13 Readalikes Similar to Thirteen Reasons Why

If you haven’t heard of the phenomenon that is the “Thirteen Reasons Why” series on Netflix, I’m not sure where you have been. The show broke Netflix records by being the most tweeted about show in its first week of streaming. As well, you can see how the show has taken over Instagram and other social media platforms, as well as dominating news headlines. It has stirred up a whole lot of controversy regarding its themes of suicide, sexual assault and violence. Many people have alleged that the show has pushed the limits too far on sensationalizing suicide, and triggering those who may suffer from mental health issues.  On the other hand, people have said it is bringing to light tough topics to discuss, and it is helping people to understand the warnings and signs of someone in need. What some people may not have known is that the series is based on a 2007 novel written by Jay Asher. For those that have read the book or have seen the show, there is no denying that it is a challenging and emotional ride. Viewers and readers alike have been wondering…what’s next? While talks and rumours are circling about a sequel and season 2, here are my picks for some similar reads.

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1.All the Ugly and Wonderful Things by Bryn Greenwood

Although this is not in the young adult genre, it delves into the issues and subject matter one would typically encounter with YA. This book revolves around Wavy, a young girl who is being raised by very troubled parents. What ensues is a very unlikely and uncomfortable love story between Wavy and Kellen, a motorcycle riding thug who comes to her rescue when no one else does.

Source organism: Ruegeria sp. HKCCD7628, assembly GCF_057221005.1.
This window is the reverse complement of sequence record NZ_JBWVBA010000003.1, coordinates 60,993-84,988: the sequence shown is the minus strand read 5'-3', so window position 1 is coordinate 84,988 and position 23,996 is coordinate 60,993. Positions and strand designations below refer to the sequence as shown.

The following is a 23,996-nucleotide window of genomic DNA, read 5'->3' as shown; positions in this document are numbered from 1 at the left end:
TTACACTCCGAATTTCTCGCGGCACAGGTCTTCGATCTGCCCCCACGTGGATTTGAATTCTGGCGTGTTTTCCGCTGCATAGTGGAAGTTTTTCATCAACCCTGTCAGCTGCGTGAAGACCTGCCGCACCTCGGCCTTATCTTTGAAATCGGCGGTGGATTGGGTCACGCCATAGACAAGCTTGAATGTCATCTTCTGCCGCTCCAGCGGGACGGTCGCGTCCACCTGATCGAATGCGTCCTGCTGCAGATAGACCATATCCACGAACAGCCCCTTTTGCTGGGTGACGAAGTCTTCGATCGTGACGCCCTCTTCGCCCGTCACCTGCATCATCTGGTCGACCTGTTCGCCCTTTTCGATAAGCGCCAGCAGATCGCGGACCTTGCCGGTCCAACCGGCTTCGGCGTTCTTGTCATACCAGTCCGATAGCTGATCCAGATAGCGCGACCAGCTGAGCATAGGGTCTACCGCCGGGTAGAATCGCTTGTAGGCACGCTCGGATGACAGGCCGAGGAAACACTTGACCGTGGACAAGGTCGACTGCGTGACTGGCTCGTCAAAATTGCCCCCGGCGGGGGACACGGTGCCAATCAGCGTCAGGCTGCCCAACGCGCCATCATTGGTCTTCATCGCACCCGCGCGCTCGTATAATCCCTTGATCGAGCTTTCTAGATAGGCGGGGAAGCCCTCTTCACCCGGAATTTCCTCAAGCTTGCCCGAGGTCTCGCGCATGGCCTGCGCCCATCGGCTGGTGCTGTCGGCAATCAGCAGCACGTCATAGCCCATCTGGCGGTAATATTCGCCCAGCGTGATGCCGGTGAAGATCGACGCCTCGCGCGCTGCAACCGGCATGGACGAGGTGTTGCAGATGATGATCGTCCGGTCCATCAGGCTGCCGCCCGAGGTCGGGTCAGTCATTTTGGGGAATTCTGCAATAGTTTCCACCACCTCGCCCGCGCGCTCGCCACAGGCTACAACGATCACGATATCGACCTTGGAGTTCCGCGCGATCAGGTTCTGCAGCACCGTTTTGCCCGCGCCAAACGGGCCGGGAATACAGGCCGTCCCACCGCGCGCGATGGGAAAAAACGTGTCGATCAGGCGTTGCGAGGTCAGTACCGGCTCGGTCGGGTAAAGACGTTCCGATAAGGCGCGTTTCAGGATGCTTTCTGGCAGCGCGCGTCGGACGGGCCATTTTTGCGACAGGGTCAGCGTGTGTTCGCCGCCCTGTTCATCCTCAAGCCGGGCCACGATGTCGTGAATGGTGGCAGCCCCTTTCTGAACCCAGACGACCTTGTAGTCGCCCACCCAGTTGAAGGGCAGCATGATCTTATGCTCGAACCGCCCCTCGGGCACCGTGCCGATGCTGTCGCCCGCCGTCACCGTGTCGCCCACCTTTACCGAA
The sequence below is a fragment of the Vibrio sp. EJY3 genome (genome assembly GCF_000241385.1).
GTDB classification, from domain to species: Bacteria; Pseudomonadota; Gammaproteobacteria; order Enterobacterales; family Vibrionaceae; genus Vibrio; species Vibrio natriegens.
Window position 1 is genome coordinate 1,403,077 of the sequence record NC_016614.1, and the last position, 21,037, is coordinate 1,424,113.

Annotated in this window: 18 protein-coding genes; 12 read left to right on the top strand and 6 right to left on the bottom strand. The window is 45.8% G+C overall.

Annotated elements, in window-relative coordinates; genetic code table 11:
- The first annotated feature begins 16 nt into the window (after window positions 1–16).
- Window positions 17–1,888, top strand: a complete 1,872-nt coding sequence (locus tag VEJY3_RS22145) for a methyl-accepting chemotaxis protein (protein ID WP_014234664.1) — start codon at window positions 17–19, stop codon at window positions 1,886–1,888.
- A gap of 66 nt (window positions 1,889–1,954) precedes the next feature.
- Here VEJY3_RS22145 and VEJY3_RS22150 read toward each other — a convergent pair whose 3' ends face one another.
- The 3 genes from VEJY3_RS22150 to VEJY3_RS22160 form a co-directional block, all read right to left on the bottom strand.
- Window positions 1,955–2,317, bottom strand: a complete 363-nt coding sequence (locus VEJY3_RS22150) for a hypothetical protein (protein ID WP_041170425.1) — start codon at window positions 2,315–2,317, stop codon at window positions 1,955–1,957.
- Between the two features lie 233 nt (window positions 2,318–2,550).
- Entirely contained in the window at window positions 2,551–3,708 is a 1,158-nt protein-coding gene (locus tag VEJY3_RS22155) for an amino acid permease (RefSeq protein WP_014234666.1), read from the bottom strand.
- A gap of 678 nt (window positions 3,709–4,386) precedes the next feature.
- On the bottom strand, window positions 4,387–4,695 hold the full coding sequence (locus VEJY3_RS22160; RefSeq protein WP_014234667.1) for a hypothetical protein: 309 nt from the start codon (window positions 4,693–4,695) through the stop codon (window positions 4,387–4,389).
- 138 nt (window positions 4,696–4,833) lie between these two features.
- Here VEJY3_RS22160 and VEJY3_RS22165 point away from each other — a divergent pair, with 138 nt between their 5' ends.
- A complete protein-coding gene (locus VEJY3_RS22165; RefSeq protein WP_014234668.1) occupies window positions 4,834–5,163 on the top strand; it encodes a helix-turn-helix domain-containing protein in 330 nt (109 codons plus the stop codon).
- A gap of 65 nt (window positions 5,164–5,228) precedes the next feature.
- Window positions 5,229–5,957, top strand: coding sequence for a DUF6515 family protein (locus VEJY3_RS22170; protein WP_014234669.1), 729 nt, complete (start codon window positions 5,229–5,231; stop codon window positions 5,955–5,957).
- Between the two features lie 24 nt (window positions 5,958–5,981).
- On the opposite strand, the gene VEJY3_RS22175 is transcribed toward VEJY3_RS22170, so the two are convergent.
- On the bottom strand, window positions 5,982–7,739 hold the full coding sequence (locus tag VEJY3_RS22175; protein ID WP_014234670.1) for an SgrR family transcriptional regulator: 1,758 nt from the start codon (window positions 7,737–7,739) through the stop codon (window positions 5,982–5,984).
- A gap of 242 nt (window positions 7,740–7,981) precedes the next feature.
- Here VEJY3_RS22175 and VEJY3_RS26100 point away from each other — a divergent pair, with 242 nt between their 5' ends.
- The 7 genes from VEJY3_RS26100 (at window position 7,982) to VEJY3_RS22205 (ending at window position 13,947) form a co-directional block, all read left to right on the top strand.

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2.Simon vs. The Homo Sapiens Agenda by Becky Albertalli

In this novel, the writer explores how it feels to be exposed when you are trying to hide something from your peers. Simon, the title character in this novel, is attempting to keep his sexual identity to himself, but that could all change when a classmate starts to blackmail him.

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3.All the Bright Places by Jennifer Niven

If you are looking to have the gut wrenching grief you had while reading Thirteen Reasons Why, look no further. Theodore and Violet meet on the ledge of the bell tower at school as both of them are contemplating the possibility of killing themselves. This is a riveting book that shows how two unlikely individuals can find solace in one other. But is that enough?

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4.My Heart and Other Black Holes by Jasmine Warga

Aysel and Roman are both looking for the same thing…a partner to commit suicide with. As they meet online and start discussing the possibilities, the two characters really start to develop a bond with one another. The ultimate test for them will be to determine if their affection for one another is enough to stop their original plans.

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5.The Sea of Tranquility by Katja Millay

Nastya has a secret past she doesn’t want to divulge to anyone, and Josh has a history that the entire world seems to know about. When the two characters meet they begin to develop a friendship that allows them to confide in one another, and share their deepest miseries and feelings. There is a slow build to the plot of this book, but once it is exposed, it is both shocking and heartbreaking.

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6.I’ll Give You the Sun by Jandy Nelson